They Part by Dorothy Parker

And if, my friend, you'd have it end,
There's naught to hear or tell.
But need you try to black my eye
In wishing me farewell.

Though I admit an edged wit
In woe is warranted,
May I be frank? . . . Such words as "-"
Are better left unsaid.

There's rosemary for you and me;
But is it usual, dear,
To hire a man, and fill a van
By way of souvenir?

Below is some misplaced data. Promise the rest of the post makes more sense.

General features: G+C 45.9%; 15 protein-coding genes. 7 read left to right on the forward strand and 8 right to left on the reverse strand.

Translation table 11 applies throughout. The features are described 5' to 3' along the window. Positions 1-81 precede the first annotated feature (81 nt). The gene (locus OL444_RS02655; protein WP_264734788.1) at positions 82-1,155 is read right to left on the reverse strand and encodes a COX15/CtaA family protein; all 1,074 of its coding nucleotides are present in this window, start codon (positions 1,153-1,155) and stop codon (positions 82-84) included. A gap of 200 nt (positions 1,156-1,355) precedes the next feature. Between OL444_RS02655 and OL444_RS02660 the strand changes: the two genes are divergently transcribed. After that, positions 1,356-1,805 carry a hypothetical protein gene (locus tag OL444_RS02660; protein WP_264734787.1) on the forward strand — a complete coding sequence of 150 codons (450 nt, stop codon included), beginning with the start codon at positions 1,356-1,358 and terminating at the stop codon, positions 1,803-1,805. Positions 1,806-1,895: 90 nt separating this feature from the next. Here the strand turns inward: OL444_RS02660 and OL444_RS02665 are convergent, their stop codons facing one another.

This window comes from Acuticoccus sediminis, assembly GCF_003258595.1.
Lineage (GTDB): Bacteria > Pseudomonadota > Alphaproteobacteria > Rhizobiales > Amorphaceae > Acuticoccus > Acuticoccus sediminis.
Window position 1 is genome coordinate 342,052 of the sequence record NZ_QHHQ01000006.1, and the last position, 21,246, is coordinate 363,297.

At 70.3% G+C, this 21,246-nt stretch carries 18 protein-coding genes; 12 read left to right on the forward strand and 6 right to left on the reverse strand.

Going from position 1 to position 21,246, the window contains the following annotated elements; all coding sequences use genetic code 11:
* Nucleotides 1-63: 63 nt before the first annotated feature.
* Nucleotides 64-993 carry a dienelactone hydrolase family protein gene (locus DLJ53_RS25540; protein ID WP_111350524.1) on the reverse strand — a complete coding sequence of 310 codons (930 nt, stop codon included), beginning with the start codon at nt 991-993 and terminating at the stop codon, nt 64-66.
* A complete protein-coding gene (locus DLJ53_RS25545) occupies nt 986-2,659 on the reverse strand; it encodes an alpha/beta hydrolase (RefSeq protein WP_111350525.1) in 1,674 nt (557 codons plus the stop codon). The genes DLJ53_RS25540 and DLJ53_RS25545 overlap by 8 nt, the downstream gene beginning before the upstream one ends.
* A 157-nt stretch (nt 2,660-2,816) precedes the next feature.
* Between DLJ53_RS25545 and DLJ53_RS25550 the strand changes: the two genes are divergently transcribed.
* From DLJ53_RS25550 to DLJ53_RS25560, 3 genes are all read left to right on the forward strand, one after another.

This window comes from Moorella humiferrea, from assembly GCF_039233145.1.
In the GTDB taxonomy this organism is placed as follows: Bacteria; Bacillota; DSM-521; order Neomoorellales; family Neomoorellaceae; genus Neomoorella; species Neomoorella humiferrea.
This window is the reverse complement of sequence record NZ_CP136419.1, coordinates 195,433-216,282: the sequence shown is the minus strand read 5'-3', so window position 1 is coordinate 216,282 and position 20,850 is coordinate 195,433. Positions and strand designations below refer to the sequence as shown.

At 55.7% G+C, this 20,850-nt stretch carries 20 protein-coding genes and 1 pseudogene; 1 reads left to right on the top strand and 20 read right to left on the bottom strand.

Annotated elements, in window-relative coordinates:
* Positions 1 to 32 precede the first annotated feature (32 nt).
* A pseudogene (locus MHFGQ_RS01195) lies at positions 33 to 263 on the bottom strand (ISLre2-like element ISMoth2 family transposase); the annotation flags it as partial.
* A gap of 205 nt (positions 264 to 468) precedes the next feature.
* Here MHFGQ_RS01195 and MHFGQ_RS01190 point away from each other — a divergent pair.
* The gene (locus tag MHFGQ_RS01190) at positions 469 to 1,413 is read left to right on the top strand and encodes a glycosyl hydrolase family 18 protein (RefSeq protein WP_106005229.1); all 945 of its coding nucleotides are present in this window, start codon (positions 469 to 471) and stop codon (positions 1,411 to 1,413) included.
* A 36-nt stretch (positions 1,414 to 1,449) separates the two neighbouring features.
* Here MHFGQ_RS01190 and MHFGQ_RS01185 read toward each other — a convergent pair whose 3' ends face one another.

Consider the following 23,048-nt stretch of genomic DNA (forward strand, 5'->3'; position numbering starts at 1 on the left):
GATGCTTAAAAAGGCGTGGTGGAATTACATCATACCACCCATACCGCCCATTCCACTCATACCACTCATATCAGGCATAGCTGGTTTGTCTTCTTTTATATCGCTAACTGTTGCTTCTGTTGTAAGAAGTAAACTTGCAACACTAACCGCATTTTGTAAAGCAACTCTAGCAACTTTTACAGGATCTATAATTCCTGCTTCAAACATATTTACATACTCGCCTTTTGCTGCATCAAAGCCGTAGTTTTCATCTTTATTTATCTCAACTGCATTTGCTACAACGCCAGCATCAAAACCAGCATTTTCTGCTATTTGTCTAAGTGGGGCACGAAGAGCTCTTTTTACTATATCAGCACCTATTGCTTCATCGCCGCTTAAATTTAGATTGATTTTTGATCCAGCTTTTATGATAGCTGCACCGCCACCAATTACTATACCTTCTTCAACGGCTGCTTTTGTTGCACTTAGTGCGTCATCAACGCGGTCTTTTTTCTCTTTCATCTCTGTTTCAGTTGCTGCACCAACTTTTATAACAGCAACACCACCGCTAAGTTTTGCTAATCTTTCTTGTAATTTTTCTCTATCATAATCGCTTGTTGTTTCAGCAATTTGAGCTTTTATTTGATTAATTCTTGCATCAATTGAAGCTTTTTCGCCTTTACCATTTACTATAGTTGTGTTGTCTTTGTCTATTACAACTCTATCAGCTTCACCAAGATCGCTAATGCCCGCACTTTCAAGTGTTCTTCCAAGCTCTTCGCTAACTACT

by Dorothy Parker

Other poems by 'Dorothy Parker'

A Certain Lady

A Dream Lies Dead

A Fairly Sad Tale

A Pig's-Eye View Of Literature

A Portrait

A Very Short Song

A Well-Worn Story

After Spanish Proverb

Afternoon

Alexandre Dumas And His Son

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